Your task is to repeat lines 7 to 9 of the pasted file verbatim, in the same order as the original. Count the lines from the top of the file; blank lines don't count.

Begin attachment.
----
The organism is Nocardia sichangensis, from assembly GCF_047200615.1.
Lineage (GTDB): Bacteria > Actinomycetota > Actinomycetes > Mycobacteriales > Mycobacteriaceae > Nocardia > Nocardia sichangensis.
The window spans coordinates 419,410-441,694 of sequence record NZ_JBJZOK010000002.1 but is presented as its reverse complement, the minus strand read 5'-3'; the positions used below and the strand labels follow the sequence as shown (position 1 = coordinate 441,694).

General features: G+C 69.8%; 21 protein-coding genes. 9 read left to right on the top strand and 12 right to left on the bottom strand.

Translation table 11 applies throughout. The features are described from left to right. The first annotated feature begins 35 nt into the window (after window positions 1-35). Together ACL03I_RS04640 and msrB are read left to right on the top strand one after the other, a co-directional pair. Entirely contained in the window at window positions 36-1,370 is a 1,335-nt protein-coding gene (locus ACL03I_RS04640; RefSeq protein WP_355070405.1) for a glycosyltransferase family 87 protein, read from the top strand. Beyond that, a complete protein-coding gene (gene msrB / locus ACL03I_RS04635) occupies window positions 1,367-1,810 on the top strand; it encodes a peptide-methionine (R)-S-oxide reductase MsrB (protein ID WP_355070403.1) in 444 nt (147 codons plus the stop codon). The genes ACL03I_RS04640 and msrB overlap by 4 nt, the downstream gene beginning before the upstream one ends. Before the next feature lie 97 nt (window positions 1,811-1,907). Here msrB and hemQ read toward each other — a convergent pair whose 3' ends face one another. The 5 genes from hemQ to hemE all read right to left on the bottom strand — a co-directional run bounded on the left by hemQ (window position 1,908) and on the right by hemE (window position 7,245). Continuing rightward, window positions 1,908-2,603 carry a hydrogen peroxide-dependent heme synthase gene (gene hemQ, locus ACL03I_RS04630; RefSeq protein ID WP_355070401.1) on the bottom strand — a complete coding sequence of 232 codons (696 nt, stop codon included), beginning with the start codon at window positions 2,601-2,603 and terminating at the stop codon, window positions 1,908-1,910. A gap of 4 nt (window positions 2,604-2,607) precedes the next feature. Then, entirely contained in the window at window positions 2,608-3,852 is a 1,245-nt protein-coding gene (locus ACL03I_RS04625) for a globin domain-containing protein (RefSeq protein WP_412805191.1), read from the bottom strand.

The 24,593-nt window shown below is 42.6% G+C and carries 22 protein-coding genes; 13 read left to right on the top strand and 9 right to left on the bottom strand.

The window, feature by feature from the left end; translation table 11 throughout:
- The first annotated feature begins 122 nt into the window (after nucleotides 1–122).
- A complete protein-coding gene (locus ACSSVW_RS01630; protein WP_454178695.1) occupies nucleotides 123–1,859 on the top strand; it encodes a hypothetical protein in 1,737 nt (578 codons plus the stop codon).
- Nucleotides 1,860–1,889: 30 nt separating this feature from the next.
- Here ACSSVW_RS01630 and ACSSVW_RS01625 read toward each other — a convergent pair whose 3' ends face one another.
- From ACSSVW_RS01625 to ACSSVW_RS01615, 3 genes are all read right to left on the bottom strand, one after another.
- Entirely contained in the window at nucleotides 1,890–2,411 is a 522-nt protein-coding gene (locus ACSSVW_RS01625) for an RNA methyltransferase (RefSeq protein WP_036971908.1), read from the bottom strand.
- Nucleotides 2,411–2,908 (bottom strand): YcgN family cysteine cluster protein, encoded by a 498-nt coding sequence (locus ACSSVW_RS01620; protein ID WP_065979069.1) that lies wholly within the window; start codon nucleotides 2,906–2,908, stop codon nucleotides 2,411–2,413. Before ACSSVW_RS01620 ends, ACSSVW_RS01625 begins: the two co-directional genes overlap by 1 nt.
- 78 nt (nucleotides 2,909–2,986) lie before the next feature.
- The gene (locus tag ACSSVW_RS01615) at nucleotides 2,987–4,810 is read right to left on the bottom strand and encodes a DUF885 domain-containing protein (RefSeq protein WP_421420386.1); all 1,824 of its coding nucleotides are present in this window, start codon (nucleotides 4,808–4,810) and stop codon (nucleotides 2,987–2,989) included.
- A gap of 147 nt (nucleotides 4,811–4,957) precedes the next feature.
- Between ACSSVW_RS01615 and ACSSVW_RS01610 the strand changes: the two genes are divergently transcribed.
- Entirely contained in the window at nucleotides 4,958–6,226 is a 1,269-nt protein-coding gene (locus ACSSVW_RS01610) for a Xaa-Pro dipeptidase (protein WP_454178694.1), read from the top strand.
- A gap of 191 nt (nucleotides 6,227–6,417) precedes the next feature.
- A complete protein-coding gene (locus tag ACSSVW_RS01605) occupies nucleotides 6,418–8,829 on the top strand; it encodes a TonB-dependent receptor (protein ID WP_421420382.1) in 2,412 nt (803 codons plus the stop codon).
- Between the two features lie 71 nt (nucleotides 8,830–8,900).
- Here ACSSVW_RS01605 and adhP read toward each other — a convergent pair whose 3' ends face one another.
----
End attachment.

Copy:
The window, feature by feature from the left end; translation table 11 throughout:
- The first annotated feature begins 122 nt into the window (after nucleotides 1–122).
- A complete protein-coding gene (locus ACSSVW_RS01630; protein WP_454178695.1) occupies nucleotides 123–1,859 on the top strand; it encodes a hypothetical protein in 1,737 nt (578 codons plus the stop codon).